Preston Brasch, a 3L at The University of Tulsa College of Law, spent his summer working an externship at the Harvard Immigration and Refugee Clinic (HRIC). There he drew the attention of the program’s leaders who offered high praise about the quality of his work and his training at TU Law.
Brasch worked on cases involving direct representation of individuals from around the world who were seeking asylum and other humanitarian protections. He also worked on appellate and policy advocacy. The HIRC, in partnership with Greater Boston Legal Services (GBLS), has worked with immigrants and refugees since its founding in 1984. “While at Harvard, I met extensively with clients who had fled persecution. I spent much of my summer preparing their asylum claims, assisting with research, drafting court filings and securing expert testimony,” said Brasch.
“Learning about my clients’ lives was a humbling experience – I felt a sense of responsibility to serve them well, knowing how much trust they gave the clinic. In many cases, their lives depended on us effectively advocating on their behalf because if forced to return to their home countries, there was a great chance they would face serious harm,” said Brasch.
“I am grateful to have had the opportunity to be a part of such meaningful work, and I am thankful to The University of Tulsa and Professors Elizabeth McCormick and Anna Carpenter for their help in making it possible.”
The managing attorney of the HRIC is Phil Torrey who speaks very highly of his TU Law intern with regards to the legal training Brasch has received at TU stating that, “Brasch was more like a colleague than a student.” Sabi Ardalan, assistant director of the HRIC said, “We were very grateful to have Preston Brasch as a part of our legal clinic in the summer of 2017. He did incredible work researching and writing, meeting with clients and preparing case filings. TU Law clearly prepared him very well for this summer externship.”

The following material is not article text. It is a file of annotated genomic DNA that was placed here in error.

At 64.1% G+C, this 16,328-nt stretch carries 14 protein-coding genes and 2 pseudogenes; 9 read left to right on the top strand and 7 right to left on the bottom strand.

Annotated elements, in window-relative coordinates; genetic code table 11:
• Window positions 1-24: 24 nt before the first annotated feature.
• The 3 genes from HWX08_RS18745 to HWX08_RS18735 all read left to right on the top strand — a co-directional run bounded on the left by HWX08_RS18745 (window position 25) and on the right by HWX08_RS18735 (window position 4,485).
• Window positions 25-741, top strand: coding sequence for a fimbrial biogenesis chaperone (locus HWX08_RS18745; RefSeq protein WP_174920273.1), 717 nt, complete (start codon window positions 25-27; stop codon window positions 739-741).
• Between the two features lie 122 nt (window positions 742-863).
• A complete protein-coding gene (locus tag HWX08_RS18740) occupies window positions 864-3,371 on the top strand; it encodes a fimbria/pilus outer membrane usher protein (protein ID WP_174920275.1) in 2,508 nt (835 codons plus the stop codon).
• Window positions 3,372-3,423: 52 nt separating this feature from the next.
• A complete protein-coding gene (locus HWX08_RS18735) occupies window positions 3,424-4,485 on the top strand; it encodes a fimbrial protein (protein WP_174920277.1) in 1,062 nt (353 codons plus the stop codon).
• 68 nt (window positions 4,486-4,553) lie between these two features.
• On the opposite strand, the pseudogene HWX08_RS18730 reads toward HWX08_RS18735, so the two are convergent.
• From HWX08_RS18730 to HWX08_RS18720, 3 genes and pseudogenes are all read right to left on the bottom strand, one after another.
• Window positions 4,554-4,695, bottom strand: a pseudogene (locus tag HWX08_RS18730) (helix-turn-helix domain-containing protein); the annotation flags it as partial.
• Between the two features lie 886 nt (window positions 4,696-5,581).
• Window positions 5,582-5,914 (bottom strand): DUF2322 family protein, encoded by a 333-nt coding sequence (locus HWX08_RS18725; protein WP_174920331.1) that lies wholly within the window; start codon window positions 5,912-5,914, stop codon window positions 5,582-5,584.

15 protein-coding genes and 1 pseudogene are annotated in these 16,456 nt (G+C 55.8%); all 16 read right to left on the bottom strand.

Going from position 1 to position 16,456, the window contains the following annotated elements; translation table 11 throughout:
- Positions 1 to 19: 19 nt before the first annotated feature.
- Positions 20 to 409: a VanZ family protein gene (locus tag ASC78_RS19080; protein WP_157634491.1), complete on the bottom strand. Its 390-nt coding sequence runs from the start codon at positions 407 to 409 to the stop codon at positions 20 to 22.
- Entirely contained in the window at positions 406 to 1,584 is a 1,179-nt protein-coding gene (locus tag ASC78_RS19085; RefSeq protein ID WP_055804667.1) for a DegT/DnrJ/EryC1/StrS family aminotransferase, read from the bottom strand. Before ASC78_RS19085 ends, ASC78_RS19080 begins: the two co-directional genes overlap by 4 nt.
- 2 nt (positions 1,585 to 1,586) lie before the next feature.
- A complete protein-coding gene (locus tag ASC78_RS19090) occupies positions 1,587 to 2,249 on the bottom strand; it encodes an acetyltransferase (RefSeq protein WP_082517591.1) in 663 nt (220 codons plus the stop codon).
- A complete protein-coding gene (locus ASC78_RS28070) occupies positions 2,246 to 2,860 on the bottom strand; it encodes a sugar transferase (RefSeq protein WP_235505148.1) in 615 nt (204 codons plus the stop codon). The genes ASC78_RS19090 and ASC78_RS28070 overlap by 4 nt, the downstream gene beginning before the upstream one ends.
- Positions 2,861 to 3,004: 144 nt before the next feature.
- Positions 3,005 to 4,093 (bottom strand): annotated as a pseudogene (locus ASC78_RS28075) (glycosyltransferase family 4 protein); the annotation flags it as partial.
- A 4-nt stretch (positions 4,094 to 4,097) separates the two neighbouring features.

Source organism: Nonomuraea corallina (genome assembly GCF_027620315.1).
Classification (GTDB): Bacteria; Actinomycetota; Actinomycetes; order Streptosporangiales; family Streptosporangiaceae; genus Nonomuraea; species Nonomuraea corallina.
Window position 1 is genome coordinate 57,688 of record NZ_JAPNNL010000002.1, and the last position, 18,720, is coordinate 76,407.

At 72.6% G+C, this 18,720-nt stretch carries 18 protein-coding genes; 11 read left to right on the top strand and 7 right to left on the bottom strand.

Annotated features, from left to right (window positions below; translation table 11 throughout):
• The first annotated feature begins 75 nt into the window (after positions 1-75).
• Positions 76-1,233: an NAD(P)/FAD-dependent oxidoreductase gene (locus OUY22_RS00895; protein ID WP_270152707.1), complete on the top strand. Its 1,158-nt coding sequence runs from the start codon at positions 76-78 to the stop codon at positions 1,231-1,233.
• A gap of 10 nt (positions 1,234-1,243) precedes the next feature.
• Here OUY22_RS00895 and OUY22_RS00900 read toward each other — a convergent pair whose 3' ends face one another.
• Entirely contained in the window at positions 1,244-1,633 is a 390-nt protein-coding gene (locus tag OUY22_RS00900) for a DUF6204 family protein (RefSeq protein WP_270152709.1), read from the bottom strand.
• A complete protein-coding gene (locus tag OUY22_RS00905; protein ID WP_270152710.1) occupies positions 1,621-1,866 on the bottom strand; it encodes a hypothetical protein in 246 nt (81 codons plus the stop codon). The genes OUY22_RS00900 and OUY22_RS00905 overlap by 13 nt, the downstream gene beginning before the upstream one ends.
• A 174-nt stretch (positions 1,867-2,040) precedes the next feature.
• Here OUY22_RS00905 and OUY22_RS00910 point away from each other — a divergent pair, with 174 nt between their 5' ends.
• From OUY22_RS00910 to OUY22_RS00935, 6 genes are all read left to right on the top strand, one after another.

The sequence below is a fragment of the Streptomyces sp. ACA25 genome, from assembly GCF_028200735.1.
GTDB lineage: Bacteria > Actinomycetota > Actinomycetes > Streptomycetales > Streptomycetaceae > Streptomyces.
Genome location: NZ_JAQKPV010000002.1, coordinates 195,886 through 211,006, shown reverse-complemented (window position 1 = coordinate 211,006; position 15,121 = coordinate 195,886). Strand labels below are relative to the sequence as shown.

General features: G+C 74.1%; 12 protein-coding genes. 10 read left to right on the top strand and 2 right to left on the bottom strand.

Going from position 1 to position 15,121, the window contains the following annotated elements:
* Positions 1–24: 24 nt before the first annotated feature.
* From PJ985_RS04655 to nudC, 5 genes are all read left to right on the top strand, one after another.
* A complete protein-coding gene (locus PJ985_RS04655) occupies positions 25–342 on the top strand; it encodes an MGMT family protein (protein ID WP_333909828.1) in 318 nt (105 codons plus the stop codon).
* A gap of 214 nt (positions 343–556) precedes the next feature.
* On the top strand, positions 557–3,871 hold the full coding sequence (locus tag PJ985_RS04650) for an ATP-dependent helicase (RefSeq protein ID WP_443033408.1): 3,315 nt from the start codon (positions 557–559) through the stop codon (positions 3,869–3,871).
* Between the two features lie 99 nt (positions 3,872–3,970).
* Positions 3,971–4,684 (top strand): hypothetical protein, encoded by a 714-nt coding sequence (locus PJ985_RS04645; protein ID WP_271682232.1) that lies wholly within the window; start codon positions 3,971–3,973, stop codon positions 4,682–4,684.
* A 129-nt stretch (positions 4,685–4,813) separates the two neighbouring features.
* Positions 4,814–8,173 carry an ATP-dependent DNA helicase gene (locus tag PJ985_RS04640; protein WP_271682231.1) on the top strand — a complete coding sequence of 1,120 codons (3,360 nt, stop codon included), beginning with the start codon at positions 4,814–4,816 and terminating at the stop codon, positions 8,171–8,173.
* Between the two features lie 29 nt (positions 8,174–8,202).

Recently, Brasch was selected as a member of the 2017-18 student advisory committee for the Society of American Law Teachers (SALT). SALT is a community of progressive law teachers, law school administrators, librarians, academic support experts, students and affiliates who work to improve the legal profession and expand the power of law to under-served communities. SALT engages in work within and beyond the law school to advance social justice.
Just this last year, Brasch coauthored a report on housing inequality in Tulsa which currently is used by the Mayor’s office. He also interned at the Oklahoma Policy Institute think-tank. Brasch has also worked as a research assistant for Professor Elizabeth McCormick, research assistant and intern for a solo practitioner with offices in Oklahoma City and Dallas, and as an extern for an immigration barrister in Dublin, Ireland.
He serves as a 3L delegate for the Student Bar Association, a Notes and Comments editor for the Energy Law Journal, and a student ambassador for the Admissions Office. He is an Equal Justice Works Americorp J.D. Alumnus, the former president of OUTLaws (2016-17) and served as a 2L delegate for the Student Bar Association.
“I chose TU Law because I wanted to affect social change. The Access to Legal Education Tuition Program made it possible to get a quality education without accruing a mountain of debt, meaning I have the flexibility to pursue jobs that are a good fit, rather than just the highest paying option,” said Brasch. Learn more about how to apply at The University of Tulsa Law School.